A Science of Signs. Aristotelian Meteorology in Reformation Germany

in Early Science and Medicine
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Abstract

Luther, directly opposing the naturalism of Aristotelian natural philosophy, held that unusual events were often worked directly by either God or the devil, not by natural forces. His ideas were taken up and defended in a more philosophical way by authors like Joachim Camerarius and Caspar Peucer. At the university of Wittenberg, they deeply influenced the teaching of natural philosophy. The field most affected was meteorology (traditionally the explanation of Aristotle's Meteorologia), which obtained a prominent place. Meteorological text-books emphasised the final causes of the phenomena they described; not just their place in the general economy of nature, but also their function in warning and punishing sinners. Moreover, they emphasised that many phenomena people had observed were overstepping their natural limits and as such could not be explained naturally. The text-books, however, did not fully break away from the tradition of commentaries to Aristotle's Meteorologia, which emphasised naturalism. Only topics not discussed in this tradition were unambiguously explained as miraculous.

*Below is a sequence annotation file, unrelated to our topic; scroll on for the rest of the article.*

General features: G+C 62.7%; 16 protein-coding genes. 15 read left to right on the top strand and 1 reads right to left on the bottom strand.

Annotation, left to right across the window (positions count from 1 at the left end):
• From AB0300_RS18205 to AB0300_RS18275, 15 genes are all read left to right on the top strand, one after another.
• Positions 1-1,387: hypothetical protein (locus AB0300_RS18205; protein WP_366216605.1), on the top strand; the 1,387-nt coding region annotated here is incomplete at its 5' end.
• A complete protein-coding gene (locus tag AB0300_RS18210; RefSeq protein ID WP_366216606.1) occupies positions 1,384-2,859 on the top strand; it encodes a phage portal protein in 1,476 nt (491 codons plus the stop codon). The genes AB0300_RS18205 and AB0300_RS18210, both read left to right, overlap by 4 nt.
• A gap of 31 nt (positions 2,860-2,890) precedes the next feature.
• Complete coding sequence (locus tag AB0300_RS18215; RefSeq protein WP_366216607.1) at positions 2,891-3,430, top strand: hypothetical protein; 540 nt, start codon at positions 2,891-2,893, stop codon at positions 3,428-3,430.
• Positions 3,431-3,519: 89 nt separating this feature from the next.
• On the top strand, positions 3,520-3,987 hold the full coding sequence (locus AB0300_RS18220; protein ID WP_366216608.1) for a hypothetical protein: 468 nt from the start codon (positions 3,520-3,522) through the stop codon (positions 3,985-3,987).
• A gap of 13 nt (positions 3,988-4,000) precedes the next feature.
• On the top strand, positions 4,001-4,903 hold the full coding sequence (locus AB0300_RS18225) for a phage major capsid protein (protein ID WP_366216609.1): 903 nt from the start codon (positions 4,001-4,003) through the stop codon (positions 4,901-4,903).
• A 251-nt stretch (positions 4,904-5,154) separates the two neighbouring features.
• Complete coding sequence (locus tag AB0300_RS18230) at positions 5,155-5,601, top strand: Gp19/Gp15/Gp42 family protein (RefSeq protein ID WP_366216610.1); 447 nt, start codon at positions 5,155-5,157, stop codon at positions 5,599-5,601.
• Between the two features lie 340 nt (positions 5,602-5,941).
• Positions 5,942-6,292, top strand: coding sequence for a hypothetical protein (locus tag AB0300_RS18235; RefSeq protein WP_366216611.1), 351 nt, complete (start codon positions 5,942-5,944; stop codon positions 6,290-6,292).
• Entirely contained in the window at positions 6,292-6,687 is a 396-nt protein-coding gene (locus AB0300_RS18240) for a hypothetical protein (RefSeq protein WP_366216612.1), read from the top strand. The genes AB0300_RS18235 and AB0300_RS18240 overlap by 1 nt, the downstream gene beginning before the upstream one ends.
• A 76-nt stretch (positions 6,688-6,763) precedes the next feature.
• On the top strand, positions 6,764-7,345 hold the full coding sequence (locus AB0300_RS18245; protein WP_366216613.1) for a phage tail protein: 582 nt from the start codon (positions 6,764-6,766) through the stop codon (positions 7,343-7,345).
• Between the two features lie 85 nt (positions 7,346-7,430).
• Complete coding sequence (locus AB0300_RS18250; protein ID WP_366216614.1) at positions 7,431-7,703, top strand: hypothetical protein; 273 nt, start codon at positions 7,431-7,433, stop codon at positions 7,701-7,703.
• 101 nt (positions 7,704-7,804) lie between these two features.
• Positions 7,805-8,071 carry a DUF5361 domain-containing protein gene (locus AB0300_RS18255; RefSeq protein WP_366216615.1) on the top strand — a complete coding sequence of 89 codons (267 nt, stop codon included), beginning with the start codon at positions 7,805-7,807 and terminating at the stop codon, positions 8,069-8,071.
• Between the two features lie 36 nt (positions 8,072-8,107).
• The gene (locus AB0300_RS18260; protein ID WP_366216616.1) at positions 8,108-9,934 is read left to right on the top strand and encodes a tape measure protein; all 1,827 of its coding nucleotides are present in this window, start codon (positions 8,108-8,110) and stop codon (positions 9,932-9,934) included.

A Science of Signs. Aristotelian Meteorology in Reformation Germany

in Early Science and Medicine

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